This project is not “infill”, it’s scrape the earth redevelopment.Huge trees will be lost without any space left to plant replacements, parking and traffic impacts are significant and unavoidable, no open space is required for the townhouse units, the few residential houses within the project area that qualify as either a Landmark (Ciocolat) or merit resources can be demolished; the list goes on. There’s no weaving old with new in a sensitive manner.

    I personally think Davis can do much better infill than this. But will they?

    I’m worried the Council will approve the project because they’ve spent an enormous amount of public money of the EIR. No property owner contribution has been required. Once the project is approved, the city will be “reimbursed” at the rate of $2000 per unit. It’s seems unlikely to me that this Council will vote against project.

    Gail

  60. Gail

    The folks who live in and nearby are not opposed to infill. In fact, they are on the record for supporting significant densification. Please don’t make the mistake of calling the neighbors NIMBYs. If you want to know more, call them, or read what they’ve written on the project.

    This project is not “infill”, it’s scrape the earth redevelopment.Huge trees will be lost without any space left to plant replacements, parking and traffic impacts are significant and unavoidable, no open space is required for the townhouse units, the few residential houses within the project area that qualify as either a Landmark (Ciocolat) or merit resources can be demolished; the list goes on. There’s no weaving old with new in a sensitive manner.

    I personally think Davis can do much better infill than this. But will they?

    I’m worried the Council will approve the project because they’ve spent an enormous amount of public money of the EIR. No property owner contribution has been required. Once the project is approved, the city will be “reimbursed” at the rate of $2000 per unit. It’s seems unlikely to me that this Council will vote against project.

    Gail

  61. Anonymous

    “the mention of infill was made by you, not him.”

    It was made by Greenwald in the second point of his first rebuttal. You know, the part that says, “I like infill”? ;>)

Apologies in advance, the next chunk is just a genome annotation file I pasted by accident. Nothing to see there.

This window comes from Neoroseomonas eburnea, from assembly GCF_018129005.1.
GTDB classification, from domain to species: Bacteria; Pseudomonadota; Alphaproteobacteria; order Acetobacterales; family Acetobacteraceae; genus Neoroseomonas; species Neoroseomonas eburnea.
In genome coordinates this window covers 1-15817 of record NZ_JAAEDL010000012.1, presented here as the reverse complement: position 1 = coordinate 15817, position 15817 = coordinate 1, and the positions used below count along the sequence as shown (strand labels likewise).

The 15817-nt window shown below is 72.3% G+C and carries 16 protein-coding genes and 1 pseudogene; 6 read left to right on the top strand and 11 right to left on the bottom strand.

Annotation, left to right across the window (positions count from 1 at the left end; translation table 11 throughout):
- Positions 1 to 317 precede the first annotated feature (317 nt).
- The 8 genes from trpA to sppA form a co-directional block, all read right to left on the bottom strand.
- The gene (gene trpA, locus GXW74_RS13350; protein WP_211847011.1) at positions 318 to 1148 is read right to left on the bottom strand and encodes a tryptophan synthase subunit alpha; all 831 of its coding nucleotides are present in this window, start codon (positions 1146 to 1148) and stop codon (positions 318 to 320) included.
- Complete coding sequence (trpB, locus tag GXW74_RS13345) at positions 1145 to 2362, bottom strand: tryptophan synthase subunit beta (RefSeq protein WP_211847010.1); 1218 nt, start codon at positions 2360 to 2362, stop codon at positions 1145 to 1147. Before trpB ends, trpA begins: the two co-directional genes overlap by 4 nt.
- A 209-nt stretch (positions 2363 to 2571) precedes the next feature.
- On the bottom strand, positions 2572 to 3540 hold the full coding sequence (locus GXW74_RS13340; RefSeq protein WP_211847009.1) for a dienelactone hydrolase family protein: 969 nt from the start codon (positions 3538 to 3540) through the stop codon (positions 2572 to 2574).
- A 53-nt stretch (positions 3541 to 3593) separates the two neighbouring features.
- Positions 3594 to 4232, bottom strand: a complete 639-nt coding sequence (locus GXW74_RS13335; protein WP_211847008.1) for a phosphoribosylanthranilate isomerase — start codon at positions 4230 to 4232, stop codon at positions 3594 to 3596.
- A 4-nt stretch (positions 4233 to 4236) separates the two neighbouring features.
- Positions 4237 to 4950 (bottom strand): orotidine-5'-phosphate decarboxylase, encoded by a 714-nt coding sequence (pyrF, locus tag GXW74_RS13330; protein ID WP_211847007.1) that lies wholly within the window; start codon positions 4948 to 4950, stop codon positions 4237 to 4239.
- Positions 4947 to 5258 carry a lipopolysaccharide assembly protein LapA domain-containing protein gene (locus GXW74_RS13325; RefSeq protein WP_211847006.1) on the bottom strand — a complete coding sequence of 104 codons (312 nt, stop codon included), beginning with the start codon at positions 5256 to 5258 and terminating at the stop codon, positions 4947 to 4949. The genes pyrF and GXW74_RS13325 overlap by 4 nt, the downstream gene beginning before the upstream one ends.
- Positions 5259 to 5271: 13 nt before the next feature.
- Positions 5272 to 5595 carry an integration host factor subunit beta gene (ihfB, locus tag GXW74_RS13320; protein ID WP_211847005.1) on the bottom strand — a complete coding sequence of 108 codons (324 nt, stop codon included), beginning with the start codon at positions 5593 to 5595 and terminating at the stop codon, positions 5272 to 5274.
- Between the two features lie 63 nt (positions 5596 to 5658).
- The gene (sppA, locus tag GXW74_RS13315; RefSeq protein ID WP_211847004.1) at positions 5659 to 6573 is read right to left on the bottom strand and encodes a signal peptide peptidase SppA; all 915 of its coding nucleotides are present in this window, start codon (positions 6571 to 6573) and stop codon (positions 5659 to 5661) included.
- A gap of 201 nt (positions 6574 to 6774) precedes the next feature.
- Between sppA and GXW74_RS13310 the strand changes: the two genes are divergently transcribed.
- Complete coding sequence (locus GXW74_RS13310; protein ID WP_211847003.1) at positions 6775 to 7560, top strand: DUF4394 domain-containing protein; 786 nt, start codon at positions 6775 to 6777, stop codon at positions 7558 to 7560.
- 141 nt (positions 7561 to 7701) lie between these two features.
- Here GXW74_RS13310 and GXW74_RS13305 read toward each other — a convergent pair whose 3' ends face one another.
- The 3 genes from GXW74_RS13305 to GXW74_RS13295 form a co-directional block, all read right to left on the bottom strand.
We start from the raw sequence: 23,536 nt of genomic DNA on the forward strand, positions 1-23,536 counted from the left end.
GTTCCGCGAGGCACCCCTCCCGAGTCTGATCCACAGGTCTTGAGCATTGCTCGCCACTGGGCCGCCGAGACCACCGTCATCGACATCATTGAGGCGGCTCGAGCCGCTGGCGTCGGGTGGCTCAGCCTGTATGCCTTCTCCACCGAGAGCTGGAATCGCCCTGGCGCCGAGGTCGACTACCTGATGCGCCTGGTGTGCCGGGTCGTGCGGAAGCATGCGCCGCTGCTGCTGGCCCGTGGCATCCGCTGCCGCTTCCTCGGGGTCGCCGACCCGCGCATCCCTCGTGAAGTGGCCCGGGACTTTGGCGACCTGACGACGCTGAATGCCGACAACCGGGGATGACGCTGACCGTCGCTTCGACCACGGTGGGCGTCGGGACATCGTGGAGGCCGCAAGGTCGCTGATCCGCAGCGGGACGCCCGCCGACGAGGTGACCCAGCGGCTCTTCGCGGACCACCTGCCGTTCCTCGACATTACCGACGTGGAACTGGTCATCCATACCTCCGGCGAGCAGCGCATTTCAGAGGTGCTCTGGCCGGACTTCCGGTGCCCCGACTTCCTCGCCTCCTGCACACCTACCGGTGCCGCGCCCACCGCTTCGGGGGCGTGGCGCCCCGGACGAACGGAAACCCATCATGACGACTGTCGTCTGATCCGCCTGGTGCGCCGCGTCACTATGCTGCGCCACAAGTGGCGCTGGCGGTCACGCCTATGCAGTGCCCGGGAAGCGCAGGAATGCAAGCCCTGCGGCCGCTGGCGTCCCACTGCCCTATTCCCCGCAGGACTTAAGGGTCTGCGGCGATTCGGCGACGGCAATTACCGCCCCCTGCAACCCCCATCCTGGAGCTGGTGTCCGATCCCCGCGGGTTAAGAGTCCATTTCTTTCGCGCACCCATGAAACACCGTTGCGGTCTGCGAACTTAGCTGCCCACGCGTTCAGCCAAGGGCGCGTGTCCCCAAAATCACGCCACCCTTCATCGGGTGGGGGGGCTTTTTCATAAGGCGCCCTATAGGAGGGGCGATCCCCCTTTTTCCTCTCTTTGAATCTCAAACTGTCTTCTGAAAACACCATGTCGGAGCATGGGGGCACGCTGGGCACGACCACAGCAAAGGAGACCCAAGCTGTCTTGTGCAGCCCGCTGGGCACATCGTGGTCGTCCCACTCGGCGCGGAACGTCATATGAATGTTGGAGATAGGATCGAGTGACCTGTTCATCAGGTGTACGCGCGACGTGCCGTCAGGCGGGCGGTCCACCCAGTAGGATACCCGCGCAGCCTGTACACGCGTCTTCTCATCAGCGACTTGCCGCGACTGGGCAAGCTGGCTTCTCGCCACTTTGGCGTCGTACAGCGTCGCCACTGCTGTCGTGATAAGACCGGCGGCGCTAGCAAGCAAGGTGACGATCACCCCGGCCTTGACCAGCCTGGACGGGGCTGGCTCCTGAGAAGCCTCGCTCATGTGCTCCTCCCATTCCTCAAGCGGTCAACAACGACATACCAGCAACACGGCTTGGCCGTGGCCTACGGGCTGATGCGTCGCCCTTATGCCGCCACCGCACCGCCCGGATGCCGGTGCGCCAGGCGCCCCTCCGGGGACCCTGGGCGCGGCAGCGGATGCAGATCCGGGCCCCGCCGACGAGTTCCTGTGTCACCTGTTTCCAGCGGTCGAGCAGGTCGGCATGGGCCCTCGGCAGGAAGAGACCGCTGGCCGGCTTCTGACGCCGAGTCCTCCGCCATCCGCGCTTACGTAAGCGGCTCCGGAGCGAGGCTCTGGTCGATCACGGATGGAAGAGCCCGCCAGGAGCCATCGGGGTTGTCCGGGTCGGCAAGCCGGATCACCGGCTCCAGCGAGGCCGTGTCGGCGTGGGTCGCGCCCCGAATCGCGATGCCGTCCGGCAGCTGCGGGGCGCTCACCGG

“Why don’t you identify yourself? What are you afraid of? “

    Testing how much this blog community values anonymity. I thought it was about ideas and positions on issues, which is what was challenged. Maybe I misunderstood.

  62. Anonymous

    “the mention of infill was made by you, not him.”

    It was made by Greenwald in the second point of his first rebuttal. You know, the part that says, “I like infill”? ;>)

    “Why don’t you identify yourself? What are you afraid of? “

    Testing how much this blog community values anonymity. I thought it was about ideas and positions on issues, which is what was challenged. Maybe I misunderstood.

  63. Anonymous

    “the mention of infill was made by you, not him.”

    It was made by Greenwald in the second point of his first rebuttal. You know, the part that says, “I like infill”? ;>)

    “Why don’t you identify yourself? What are you afraid of? “

    Testing how much this blog community values anonymity. I thought it was about ideas and positions on issues, which is what was challenged. Maybe I misunderstood.

  64. Anonymous

    “the mention of infill was made by you, not him.”

    It was made by Greenwald in the second point of his first rebuttal. You know, the part that says, “I like infill”? ;>)

    “Why don’t you identify yourself? What are you afraid of? “

    Testing how much this blog community values anonymity. I thought it was about ideas and positions on issues, which is what was challenged. Maybe I misunderstood.

  65. Anonymous

    If they need to tear down and redevelop, how about going across the street instead to the ugly buildings on the east side of B street between 1st and 2nd? Why start with the attractive and historical buildings when there are plenty of eyesores to work with.

  66. Anonymous

    If they need to tear down and redevelop, how about going across the street instead to the ugly buildings on the east side of B street between 1st and 2nd? Why start with the attractive and historical buildings when there are plenty of eyesores to work with.

  67. Anonymous

    If they need to tear down and redevelop, how about going across the street instead to the ugly buildings on the east side of B street between 1st and 2nd? Why start with the attractive and historical buildings when there are plenty of eyesores to work with.

  68. Anonymous

    If they need to tear down and redevelop, how about going across the street instead to the ugly buildings on the east side of B street between 1st and 2nd? Why start with the attractive and historical buildings when there are plenty of eyesores to work with.

  69. Anonymous

    There is no “project” yet. It is a zoning issue right now. Each property owner will still have to design and get approval on each project.

    Also, this process has been going on since 2004 and earlier. While the proposal is controversial, it is not “new.”

    After Covell Village, I am suspicious of “the sky is falling” reasons for or against a project. I suggest that people read the Staff Report.

  70. Anonymous